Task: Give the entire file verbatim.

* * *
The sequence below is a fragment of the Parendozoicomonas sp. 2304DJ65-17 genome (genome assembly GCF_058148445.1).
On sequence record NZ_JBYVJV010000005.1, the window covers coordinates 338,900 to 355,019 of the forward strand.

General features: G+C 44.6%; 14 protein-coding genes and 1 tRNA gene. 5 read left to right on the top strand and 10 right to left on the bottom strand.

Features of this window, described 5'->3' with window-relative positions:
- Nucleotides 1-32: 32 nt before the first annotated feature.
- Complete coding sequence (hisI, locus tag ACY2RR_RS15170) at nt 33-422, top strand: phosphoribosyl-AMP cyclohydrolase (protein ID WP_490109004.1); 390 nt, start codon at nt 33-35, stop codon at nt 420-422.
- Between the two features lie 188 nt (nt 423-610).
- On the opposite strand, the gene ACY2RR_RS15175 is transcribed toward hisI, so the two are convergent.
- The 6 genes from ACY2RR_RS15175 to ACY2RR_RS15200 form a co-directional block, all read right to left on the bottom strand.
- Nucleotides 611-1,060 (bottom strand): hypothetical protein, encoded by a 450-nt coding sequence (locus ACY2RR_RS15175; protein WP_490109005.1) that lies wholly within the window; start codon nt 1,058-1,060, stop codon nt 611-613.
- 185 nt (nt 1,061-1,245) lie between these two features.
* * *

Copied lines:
The sequence below is a fragment of the Parendozoicomonas sp. 2304DJ65-17 genome (genome assembly GCF_058148445.1).
On sequence record NZ_JBYVJV010000005.1, the window covers coordinates 338,900 to 355,019 of the forward strand.

General features: G+C 44.6%; 14 protein-coding genes and 1 tRNA gene. 5 read left to right on the top strand and 10 right to left on the bottom strand.

Features of this window, described 5'->3' with window-relative positions:
- Nucleotides 1-32: 32 nt before the first annotated feature.
- Complete coding sequence (hisI, locus tag ACY2RR_RS15170) at nt 33-422, top strand: phosphoribosyl-AMP cyclohydrolase (protein ID WP_490109004.1); 390 nt, start codon at nt 33-35, stop codon at nt 420-422.
- Between the two features lie 188 nt (nt 423-610).
- On the opposite strand, the gene ACY2RR_RS15175 is transcribed toward hisI, so the two are convergent.
- The 6 genes from ACY2RR_RS15175 to ACY2RR_RS15200 form a co-directional block, all read right to left on the bottom strand.
- Nucleotides 611-1,060 (bottom strand): hypothetical protein, encoded by a 450-nt coding sequence (locus ACY2RR_RS15175; protein WP_490109005.1) that lies wholly within the window; start codon nt 1,058-1,060, stop codon nt 611-613.
- 185 nt (nt 1,061-1,245) lie between these two features.